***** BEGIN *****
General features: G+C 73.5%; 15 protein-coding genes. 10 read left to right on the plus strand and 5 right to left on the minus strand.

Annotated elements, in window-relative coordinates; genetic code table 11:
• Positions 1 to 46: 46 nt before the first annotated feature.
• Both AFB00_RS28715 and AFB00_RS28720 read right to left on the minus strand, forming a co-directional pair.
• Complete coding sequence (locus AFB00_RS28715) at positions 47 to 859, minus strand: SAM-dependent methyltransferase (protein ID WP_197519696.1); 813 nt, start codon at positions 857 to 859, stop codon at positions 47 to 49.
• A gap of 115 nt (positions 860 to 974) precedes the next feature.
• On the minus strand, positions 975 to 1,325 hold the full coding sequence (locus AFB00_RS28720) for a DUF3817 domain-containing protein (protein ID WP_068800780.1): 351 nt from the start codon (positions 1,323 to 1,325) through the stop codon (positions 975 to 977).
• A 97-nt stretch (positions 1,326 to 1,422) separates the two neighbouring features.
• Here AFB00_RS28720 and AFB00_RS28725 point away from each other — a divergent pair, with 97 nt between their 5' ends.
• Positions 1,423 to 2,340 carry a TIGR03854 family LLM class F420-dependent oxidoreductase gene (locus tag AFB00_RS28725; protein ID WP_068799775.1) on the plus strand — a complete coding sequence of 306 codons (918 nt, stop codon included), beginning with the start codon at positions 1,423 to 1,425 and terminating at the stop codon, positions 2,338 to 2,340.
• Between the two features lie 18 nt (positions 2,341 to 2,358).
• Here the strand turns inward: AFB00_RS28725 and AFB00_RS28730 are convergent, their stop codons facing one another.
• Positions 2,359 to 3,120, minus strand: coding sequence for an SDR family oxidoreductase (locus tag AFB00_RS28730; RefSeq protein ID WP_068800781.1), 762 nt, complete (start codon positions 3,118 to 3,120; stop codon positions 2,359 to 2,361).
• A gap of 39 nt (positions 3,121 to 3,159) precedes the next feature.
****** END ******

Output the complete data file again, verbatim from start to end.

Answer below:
General features: G+C 73.5%; 15 protein-coding genes. 10 read left to right on the plus strand and 5 right to left on the minus strand.

Annotated elements, in window-relative coordinates; genetic code table 11:
• Positions 1 to 46: 46 nt before the first annotated feature.
• Both AFB00_RS28715 and AFB00_RS28720 read right to left on the minus strand, forming a co-directional pair.
• Complete coding sequence (locus AFB00_RS28715) at positions 47 to 859, minus strand: SAM-dependent methyltransferase (protein ID WP_197519696.1); 813 nt, start codon at positions 857 to 859, stop codon at positions 47 to 49.
• A gap of 115 nt (positions 860 to 974) precedes the next feature.
• On the minus strand, positions 975 to 1,325 hold the full coding sequence (locus AFB00_RS28720) for a DUF3817 domain-containing protein (protein ID WP_068800780.1): 351 nt from the start codon (positions 1,323 to 1,325) through the stop codon (positions 975 to 977).
• A 97-nt stretch (positions 1,326 to 1,422) separates the two neighbouring features.
• Here AFB00_RS28720 and AFB00_RS28725 point away from each other — a divergent pair, with 97 nt between their 5' ends.
• Positions 1,423 to 2,340 carry a TIGR03854 family LLM class F420-dependent oxidoreductase gene (locus tag AFB00_RS28725; protein ID WP_068799775.1) on the plus strand — a complete coding sequence of 306 codons (918 nt, stop codon included), beginning with the start codon at positions 1,423 to 1,425 and terminating at the stop codon, positions 2,338 to 2,340.
• Between the two features lie 18 nt (positions 2,341 to 2,358).
• Here the strand turns inward: AFB00_RS28725 and AFB00_RS28730 are convergent, their stop codons facing one another.
• Positions 2,359 to 3,120, minus strand: coding sequence for an SDR family oxidoreductase (locus tag AFB00_RS28730; RefSeq protein ID WP_068800781.1), 762 nt, complete (start codon positions 3,118 to 3,120; stop codon positions 2,359 to 2,361).
• A gap of 39 nt (positions 3,121 to 3,159) precedes the next feature.